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The Ultimate Guide to Your First Year of College
August 16, 2022
Your first year of college can be daunting. You’re likely in a new city, far from home and away from your friends and family. On top of that, college classes don’t often work like high school classes. They require much more independence and it can take a while to adjust to your new schedule.
However, while college may seem overwhelming, there are many things you can do to help ease your transition from high school to university. Here are five tips for the ultimate guide to your first year of college:
- Don’t read every syllabus on day one
This was the first piece of advice given to me before leaving for college and it was also the first piece of advice that I didn’t follow my first semester. Big mistake, but I have followed it ever since.
When you get your syllabus for each class, it seems like a good idea to go through all of them on the first day, but the more you start to look at all of your assignments and tests and papers, the more it seems like you are up against an impossible wall of work that you can’t possibly get through. You start to see that you have a six page paper for one class due on the same day you have a midterm in another or that you have to read half of a book for your literature class on the same day you have a project due in your Spanish class and a speech due for your speech class.
During my first year, I had five essays all due in the same week. As an English major, I expected as much, but it was incredibly overwhelming to be looking through my assignments on the first day of my college career and seeing that looming in front of me. I hadn’t been given my first assignment yet and I was already panicking about the course load.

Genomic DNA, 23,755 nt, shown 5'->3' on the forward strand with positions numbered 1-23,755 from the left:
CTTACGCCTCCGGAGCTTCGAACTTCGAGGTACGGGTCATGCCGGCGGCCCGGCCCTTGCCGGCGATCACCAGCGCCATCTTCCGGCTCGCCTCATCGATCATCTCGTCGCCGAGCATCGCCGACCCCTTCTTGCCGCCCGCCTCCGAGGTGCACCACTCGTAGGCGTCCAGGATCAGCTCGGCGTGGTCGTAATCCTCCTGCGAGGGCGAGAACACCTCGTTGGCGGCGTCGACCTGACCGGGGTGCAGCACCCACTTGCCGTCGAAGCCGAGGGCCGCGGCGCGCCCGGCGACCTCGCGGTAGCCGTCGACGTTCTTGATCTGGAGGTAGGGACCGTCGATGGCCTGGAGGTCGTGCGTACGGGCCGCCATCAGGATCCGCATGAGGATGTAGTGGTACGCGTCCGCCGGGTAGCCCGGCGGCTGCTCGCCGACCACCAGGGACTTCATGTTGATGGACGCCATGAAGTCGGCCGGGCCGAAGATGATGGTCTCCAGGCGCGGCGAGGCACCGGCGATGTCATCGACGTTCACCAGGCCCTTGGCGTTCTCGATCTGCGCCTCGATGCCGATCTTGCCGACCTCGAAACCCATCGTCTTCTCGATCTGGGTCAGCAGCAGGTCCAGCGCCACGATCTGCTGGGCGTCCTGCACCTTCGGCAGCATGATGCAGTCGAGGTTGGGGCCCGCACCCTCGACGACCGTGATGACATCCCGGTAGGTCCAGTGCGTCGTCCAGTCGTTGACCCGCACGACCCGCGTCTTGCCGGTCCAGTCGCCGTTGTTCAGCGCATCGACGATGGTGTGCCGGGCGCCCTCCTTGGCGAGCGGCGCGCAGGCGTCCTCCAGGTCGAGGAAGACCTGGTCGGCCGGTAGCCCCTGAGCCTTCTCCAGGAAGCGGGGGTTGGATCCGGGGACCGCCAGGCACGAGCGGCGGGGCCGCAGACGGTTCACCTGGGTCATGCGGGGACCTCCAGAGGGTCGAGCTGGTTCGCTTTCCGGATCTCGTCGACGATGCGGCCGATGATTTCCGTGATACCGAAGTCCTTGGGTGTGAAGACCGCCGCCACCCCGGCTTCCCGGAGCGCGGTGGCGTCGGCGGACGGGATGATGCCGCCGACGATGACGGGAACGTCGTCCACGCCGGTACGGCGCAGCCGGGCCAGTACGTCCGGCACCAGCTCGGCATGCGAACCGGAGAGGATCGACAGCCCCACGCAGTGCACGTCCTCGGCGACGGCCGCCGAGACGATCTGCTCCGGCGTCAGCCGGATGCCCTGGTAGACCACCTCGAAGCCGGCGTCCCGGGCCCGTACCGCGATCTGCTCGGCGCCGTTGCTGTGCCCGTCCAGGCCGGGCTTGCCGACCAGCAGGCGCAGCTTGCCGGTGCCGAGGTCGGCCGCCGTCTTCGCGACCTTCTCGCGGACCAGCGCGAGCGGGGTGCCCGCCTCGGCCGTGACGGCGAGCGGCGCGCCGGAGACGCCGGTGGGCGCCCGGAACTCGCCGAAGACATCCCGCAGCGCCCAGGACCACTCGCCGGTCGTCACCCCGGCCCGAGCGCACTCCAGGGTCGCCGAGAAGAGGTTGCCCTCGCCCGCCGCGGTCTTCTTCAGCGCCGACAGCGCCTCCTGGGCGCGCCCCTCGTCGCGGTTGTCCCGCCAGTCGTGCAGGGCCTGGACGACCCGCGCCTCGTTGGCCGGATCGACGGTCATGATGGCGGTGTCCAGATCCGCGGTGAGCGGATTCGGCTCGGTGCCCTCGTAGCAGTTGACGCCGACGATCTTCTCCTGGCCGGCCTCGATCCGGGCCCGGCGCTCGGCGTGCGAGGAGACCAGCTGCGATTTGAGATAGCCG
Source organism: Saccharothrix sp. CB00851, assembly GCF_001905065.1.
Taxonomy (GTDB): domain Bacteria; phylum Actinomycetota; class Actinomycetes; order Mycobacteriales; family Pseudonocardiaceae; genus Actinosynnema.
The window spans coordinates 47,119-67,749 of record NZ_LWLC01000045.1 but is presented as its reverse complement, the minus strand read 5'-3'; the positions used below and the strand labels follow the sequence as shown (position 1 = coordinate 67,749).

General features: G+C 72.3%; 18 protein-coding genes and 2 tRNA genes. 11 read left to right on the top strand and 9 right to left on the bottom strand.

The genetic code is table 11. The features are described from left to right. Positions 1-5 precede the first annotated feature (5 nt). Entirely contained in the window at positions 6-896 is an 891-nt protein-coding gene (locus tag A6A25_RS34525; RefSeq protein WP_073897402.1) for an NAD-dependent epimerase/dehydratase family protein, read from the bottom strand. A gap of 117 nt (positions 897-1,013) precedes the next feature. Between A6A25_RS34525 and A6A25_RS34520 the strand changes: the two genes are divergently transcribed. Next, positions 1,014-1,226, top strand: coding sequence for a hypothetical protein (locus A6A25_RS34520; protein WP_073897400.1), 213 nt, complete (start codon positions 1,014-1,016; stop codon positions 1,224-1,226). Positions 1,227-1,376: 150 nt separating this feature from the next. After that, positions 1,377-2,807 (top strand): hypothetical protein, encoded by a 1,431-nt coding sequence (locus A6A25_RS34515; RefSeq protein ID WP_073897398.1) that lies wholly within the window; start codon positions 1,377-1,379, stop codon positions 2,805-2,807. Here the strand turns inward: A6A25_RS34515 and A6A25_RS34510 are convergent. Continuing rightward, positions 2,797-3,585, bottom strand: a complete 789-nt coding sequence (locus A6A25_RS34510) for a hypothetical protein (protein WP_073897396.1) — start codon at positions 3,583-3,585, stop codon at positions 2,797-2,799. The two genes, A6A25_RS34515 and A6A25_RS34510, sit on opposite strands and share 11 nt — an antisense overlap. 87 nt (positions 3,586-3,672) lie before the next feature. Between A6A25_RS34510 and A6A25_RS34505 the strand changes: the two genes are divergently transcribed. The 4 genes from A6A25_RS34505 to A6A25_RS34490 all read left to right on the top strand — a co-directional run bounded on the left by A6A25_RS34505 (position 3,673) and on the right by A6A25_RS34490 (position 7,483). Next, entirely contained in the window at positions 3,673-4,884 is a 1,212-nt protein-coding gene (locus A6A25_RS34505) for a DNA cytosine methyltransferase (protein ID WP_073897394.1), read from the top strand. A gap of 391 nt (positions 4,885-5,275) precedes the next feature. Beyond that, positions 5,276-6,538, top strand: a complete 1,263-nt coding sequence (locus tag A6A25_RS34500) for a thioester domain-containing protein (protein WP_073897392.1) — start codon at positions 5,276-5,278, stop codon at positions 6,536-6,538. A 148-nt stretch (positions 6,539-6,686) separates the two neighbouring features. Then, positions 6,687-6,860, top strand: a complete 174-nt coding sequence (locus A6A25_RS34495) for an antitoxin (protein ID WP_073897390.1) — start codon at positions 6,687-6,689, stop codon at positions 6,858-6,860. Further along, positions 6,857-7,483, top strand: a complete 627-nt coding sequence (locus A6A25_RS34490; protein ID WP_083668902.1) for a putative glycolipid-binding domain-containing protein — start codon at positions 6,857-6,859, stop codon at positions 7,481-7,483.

Instead of smothering your confidence on your first day, choose only one syllabus to go through each day of your first week. This way, you get a bit of a break between each syllabus to relax and realize that the workload is much more manageable than it seems.
- Leave your dorm to do homework or study
Working on homework in your dorm is incredibly convenient, but it is one of the easiest places on campus to get distracted and start procrastinating. There are a million things to keep you from getting your work done in your dorm room. You have laundry to do, shelves to dust, dishes to wash, a Netflix series to binge, snacks to eat, and a bed to nap in.
Don’t do it. I began a dozen papers in my dorm and the same thing happened each time. First, I start by thinking I should turn on Game of Thrones for background noise while I work. Then, I think I’ll take a fifteen minute break from working to refresh my brain, so I put on a timer and lie down in my bed to watch my show. That fifteen minutes gets snoozed until thirty minutes, and at that point, I might as well finish the episode before I start working. Once the episode ends, though, there is a cliffhanger and I need to at least start the next episode. Another episode goes by and now I’m hungry so I go to the dining hall to get supper and clear my head before I get back to work. When I get back, I feel sleepy, so I decide that I’ll take a quick nap before working, but it’s close enough to bed time that I might as well just turn on a movie and then go to sleep and I’ll finish the paper tomorrow.
That’s how almost all of my papers were started the morning of the due date. It wasn’t uncommon for me to start papers a few hours before they were due and turn them in only minutes before the deadline. This doesn’t create a healthy college experience. It will stress you out, and also have a side effect of associating your room with frantically finishing up assignments at the very last second.
Instead, go to the library, the student center, a coffee shop or a picnic table outside. Find a friend to work with you and keep you accountable for your work. In the end, you will thank yourself for getting out of your stuffy, distraction-riddled dorm to do your work when you start to get your assignments done much sooner than you thought you could and have less anxiety about procrastinating on your work.
- Get involved on campus